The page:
Dr. Carol Tavris’s work as a writer, teacher, and lecturer has been devoted to educating the public about psychological science. Her book with Elliot Aronson, “Mistakes Were Made (But Not by ME): Why we justify foolish beliefs, bad decisions, and hurtful acts” (updated, revised edition, Mariner Books, 2015), applies cognitive dissonance theory to a wide variety of topics, including politics, conflicts of interest, memory (everyday and “recovered”), the criminal justice system, police interrogation, the daycare sex-abuse epidemic, family quarrels, international conflicts, and business.
She has spoken to students, psychologists, mediators, lawyers, judges, physicians, business executives, and general audiences on, among other topics, self-justification; science and pseudoscience in psychology; gender and sexuality; critical thinking; and anger. In the legal arena, Dr. Tavris has given many addresses and workshops to attorneys and judges on the difference between testimony based on good psychological science and that based on pseudoscience and subjective clinical opinion.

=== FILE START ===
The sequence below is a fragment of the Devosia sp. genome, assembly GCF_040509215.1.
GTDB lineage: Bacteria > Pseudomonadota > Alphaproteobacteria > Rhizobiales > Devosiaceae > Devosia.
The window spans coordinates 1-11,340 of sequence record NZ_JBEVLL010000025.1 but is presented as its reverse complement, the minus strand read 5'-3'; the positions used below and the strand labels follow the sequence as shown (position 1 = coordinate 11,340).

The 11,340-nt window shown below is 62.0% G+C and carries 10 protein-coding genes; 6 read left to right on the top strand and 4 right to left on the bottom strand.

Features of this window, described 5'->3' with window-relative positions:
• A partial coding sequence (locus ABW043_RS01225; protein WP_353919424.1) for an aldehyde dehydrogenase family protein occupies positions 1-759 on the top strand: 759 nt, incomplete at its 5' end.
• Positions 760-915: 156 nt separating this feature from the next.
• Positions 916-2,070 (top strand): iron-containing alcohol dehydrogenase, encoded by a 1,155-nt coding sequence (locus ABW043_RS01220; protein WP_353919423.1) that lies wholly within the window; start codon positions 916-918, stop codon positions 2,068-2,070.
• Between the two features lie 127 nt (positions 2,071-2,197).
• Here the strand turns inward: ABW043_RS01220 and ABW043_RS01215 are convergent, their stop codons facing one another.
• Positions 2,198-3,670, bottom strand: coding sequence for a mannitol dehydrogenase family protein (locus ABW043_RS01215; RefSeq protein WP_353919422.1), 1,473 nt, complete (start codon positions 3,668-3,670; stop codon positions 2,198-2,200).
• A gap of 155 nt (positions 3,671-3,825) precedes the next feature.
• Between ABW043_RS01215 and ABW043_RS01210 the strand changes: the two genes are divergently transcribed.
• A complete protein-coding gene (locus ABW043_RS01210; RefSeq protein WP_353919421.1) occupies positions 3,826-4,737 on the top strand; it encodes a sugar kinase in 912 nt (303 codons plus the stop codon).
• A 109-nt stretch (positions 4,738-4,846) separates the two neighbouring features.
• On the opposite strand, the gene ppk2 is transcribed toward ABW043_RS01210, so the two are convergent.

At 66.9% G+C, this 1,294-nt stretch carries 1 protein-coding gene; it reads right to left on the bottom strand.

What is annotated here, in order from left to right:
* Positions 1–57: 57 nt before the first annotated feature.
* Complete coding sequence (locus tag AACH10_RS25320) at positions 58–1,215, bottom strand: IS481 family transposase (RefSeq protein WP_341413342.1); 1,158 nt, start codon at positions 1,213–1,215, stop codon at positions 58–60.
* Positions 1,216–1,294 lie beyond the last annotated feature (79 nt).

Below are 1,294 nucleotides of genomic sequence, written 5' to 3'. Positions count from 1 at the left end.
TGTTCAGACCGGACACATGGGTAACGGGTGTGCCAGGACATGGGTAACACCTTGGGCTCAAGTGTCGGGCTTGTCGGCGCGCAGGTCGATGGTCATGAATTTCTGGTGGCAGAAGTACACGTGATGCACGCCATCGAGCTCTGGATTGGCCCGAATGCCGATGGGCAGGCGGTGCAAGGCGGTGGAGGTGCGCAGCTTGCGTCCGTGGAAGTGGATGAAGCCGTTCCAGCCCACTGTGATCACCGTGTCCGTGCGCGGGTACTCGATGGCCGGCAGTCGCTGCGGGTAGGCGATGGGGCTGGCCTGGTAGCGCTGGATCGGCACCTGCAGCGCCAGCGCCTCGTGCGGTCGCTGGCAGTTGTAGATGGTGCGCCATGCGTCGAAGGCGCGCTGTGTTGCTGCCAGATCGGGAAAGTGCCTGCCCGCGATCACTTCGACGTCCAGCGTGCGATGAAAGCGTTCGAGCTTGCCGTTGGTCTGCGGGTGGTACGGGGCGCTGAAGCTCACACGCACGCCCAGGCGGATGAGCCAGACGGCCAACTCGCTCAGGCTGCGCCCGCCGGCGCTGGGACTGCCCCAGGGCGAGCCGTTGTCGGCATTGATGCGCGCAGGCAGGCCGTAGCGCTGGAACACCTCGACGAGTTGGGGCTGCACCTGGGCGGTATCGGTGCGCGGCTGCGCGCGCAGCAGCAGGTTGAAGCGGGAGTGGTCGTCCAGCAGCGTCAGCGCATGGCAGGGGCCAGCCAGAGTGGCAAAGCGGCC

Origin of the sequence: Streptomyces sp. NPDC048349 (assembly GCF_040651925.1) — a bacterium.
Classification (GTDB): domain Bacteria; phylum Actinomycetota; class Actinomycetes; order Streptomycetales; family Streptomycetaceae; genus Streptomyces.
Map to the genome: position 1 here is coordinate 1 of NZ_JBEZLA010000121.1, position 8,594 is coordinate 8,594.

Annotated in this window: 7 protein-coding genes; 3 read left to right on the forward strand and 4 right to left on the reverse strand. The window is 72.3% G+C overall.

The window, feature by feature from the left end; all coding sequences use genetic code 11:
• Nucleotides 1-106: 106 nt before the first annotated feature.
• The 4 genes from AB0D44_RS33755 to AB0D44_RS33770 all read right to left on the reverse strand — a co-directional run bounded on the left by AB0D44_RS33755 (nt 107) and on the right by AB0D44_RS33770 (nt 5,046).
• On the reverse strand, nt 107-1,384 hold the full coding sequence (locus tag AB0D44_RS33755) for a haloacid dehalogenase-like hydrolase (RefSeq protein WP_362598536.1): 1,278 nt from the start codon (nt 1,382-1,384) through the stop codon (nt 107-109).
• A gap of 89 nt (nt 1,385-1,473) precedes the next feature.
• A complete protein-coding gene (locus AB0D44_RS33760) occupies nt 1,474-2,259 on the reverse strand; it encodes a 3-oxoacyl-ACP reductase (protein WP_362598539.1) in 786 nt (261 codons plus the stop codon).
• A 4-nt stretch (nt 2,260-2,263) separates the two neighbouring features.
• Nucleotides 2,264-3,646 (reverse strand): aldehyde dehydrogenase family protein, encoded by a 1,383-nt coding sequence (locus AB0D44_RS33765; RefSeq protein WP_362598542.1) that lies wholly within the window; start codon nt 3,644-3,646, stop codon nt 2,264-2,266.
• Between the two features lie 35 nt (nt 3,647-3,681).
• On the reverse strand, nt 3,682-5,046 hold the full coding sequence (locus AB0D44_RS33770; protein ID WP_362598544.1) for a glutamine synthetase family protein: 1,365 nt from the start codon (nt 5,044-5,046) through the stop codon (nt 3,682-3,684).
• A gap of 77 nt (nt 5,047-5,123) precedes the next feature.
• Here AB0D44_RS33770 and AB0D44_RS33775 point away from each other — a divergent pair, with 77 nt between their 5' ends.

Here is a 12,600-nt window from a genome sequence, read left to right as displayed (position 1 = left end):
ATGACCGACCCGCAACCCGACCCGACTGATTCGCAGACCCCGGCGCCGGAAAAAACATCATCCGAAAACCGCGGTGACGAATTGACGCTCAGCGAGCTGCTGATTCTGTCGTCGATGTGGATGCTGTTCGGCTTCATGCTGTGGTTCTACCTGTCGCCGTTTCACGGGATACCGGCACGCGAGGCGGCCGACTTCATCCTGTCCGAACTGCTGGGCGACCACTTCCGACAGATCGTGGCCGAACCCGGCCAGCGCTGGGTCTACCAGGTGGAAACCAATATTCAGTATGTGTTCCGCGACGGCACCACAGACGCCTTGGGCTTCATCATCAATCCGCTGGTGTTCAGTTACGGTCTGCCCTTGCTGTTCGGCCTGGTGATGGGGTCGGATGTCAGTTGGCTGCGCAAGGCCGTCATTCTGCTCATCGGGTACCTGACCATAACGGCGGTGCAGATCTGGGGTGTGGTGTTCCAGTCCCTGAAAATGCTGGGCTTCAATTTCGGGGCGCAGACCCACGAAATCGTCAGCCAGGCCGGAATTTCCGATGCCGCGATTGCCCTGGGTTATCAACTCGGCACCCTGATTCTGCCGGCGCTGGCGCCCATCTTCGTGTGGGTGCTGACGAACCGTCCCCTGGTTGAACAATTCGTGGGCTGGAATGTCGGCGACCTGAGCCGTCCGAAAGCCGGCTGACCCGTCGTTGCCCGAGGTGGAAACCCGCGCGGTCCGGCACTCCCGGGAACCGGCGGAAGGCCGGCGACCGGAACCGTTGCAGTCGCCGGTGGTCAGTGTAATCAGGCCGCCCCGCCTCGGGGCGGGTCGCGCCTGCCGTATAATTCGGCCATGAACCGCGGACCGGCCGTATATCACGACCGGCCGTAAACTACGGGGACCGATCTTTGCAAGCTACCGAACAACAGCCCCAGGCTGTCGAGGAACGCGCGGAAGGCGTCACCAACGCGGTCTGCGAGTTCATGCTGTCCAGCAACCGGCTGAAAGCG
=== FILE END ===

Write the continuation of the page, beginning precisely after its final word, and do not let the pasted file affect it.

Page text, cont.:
Dr. Tavris is a Charter Fellow of the Association for Psychological Science. Her honors and awards include the 2014 Media Achievement Award from SPSP; an honorary doctorate from Simmons college in 2013; the Distinguished Media Contribution Award from the American Association of Applied and Preventive Psychology (for The Mismeasure of Woman), the Heritage Publications Award from Division 35 of the American Psychological Association (for The Mismeasure of Woman), the “Movers and Shakers” Award from Southern California Library for Social Studies and Research, the Distinguished Contribution to Women’s Health Award from the APA Conference on Women’s Health, and an award from the Center for Inquiry, Independent Investigations Group, for contributions to skepticism and science.
Also, follow up on Dr. Paul Offit’s interview.
Get well wishes for Harriet Hall. Get well soon Harriet!